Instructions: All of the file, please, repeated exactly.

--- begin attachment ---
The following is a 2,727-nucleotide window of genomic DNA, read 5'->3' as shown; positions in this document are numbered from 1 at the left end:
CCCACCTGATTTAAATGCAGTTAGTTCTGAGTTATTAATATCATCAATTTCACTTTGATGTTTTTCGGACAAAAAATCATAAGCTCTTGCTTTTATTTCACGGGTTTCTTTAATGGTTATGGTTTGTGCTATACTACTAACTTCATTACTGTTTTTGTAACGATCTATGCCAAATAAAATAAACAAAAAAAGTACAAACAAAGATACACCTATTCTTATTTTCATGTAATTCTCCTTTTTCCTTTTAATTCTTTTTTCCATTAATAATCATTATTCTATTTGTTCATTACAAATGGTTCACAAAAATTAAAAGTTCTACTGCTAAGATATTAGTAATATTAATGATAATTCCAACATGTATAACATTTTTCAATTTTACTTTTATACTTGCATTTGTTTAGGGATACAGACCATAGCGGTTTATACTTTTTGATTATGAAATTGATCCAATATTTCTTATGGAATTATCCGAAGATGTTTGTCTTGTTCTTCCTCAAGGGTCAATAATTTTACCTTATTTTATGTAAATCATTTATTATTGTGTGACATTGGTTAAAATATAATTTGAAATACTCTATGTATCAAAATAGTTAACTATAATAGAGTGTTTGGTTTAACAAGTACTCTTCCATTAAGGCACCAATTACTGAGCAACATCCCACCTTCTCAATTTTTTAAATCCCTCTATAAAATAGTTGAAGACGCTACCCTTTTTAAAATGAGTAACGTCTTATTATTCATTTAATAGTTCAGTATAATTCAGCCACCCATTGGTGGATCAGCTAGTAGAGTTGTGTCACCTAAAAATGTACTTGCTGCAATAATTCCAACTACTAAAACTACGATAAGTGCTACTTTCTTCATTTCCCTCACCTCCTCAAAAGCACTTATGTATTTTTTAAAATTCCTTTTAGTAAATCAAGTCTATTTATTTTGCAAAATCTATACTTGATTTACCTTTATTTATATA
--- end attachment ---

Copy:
The following is a 2,727-nucleotide window of genomic DNA, read 5'->3' as shown; positions in this document are numbered from 1 at the left end:
CCCACCTGATTTAAATGCAGTTAGTTCTGAGTTATTAATATCATCAATTTCACTTTGATGTTTTTCGGACAAAAAATCATAAGCTCTTGCTTTTATTTCACGGGTTTCTTTAATGGTTATGGTTTGTGCTATACTACTAACTTCATTACTGTTTTTGTAACGATCTATGCCAAATAAAATAAACAAAAAAAGTACAAACAAAGATACACCTATTCTTATTTTCATGTAATTCTCCTTTTTCCTTTTAATTCTTTTTTCCATTAATAATCATTATTCTATTTGTTCATTACAAATGGTTCACAAAAATTAAAAGTTCTACTGCTAAGATATTAGTAATATTAATGATAATTCCAACATGTATAACATTTTTCAATTTTACTTTTATACTTGCATTTGTTTAGGGATACAGACCATAGCGGTTTATACTTTTTGATTATGAAATTGATCCAATATTTCTTATGGAATTATCCGAAGATGTTTGTCTTGTTCTTCCTCAAGGGTCAATAATTTTACCTTATTTTATGTAAATCATTTATTATTGTGTGACATTGGTTAAAATATAATTTGAAATACTCTATGTATCAAAATAGTTAACTATAATAGAGTGTTTGGTTTAACAAGTACTCTTCCATTAAGGCACCAATTACTGAGCAACATCCCACCTTCTCAATTTTTTAAATCCCTCTATAAAATAGTTGAAGACGCTACCCTTTTTAAAATGAGTAACGTCTTATTATTCATTTAATAGTTCAGTATAATTCAGCCACCCATTGGTGGATCAGCTAGTAGAGTTGTGTCACCTAAAAATGTACTTGCTGCAATAATTCCAACTACTAAAACTACGATAAGTGCTACTTTCTTCATTTCCCTCACCTCCTCAAAAGCACTTATGTATTTTTTAAAATTCCTTTTAGTAAATCAAGTCTATTTATTTTGCAAAATCTATACTTGATTTACCTTTATTTATATA